What do apartments look for on your credit
How Your Credit Score Impacts Your Apartment Search
You may think that your credit score is only important when it’s time to purchase a new vehicle, buy a house or apply for a credit card. In truth, your credit history impacts many other areas of your life, including the cost of your automobile insurance and your options when you’re looking to rent an apartment.
Do Landlords Really Look at Credit Scores?
Large property management companies have long run credit checks as part of the application process for new tenants. In recent years, as technology has made it faster, easier and less expensive to request a credit history, smaller rental companies and even individual owners have climbed on the bandwagon.
Of course, a landlord or management company can’t legally request your credit report without your permission. However, a company that uses credit scores as part of the application process can and usually will simply decline to process your application without a credit history. If you choose not to sign the release, you’ll probably find yourself looking elsewhere for a place to live.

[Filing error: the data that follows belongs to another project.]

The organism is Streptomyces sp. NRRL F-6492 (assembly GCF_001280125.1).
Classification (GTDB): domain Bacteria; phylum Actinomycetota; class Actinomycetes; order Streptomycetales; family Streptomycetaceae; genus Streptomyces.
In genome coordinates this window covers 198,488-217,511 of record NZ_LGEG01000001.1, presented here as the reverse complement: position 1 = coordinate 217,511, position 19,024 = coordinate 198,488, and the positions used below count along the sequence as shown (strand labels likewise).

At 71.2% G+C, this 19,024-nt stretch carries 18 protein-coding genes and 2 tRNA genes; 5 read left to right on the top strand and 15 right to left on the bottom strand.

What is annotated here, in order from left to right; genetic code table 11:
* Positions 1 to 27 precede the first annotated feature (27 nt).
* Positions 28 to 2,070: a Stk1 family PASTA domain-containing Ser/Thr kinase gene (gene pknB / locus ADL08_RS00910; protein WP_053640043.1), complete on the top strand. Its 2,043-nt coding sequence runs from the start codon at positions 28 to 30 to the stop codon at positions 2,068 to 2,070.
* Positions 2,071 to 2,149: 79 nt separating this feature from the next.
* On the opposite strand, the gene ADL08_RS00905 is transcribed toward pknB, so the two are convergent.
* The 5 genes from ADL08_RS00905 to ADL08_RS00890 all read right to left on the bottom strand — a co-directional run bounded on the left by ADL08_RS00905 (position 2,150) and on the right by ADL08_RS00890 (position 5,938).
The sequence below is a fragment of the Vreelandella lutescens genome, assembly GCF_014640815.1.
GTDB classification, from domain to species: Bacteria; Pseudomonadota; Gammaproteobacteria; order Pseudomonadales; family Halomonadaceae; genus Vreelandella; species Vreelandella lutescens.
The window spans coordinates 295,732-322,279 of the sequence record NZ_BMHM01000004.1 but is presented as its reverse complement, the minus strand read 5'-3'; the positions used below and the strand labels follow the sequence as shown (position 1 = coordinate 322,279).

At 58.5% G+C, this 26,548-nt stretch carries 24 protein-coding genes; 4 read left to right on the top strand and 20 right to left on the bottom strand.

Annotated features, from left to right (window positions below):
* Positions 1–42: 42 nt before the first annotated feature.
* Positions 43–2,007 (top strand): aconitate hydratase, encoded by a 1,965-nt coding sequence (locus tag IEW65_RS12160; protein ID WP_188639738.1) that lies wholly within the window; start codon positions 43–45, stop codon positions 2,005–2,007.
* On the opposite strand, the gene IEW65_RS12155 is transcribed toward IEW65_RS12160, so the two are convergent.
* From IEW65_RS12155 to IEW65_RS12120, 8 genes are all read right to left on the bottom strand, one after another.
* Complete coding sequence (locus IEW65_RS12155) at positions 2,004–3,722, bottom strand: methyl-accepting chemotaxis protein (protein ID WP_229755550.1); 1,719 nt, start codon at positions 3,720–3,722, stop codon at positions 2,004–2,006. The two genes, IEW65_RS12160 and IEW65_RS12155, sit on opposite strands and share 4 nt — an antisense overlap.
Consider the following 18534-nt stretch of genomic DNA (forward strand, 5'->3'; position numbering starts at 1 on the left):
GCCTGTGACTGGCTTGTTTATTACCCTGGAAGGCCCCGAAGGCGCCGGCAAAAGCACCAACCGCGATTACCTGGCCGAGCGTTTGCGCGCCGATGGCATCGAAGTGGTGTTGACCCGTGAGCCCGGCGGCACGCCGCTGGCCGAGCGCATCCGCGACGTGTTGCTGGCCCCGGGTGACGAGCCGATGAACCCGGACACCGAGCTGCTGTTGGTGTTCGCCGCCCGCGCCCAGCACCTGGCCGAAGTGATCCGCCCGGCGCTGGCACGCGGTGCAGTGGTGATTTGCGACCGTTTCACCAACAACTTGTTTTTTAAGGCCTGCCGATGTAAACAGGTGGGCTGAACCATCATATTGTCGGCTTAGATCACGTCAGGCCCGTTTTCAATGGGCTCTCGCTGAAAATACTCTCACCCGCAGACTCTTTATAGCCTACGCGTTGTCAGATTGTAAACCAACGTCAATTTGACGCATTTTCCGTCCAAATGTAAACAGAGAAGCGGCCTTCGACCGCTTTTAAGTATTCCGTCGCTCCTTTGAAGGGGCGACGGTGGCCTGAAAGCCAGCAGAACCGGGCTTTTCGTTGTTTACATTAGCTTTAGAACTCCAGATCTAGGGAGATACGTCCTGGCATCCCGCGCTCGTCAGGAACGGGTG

What if Your Credit Score Isn't Good?
If your credit score isn't up
to par or
there are negative items on your credit report, a landlord or management company may simply decline to rent to you. However, the outcome isn't always so black and white. Some property managers will offer you the opportunity to clean up your credit report by paying off past due balances appearing on your credit history and providing receipts. Others may agree to rent to you, but require that you pay an extra month’s rent in advance.
Taking Positive Action
Before you start your apartment search, request a copy of your credit report and check it for negative items. Challenge any items that appear to be in error and, where you can, clean up delinquencies. It will generally take 60 days or more for your credit report to reflect changes, so plan ahead.
If you have your heart set on an apartment and are turned down because of your credit history, ask the landlord what you can do to make him feel more secure about renting to you. While large companies usually have specific policies, an individual owner may be open to an offer of a higher security deposit, paying three months’ rent in advance or other creative solutions to provide additional security.Source: credit-banks.biz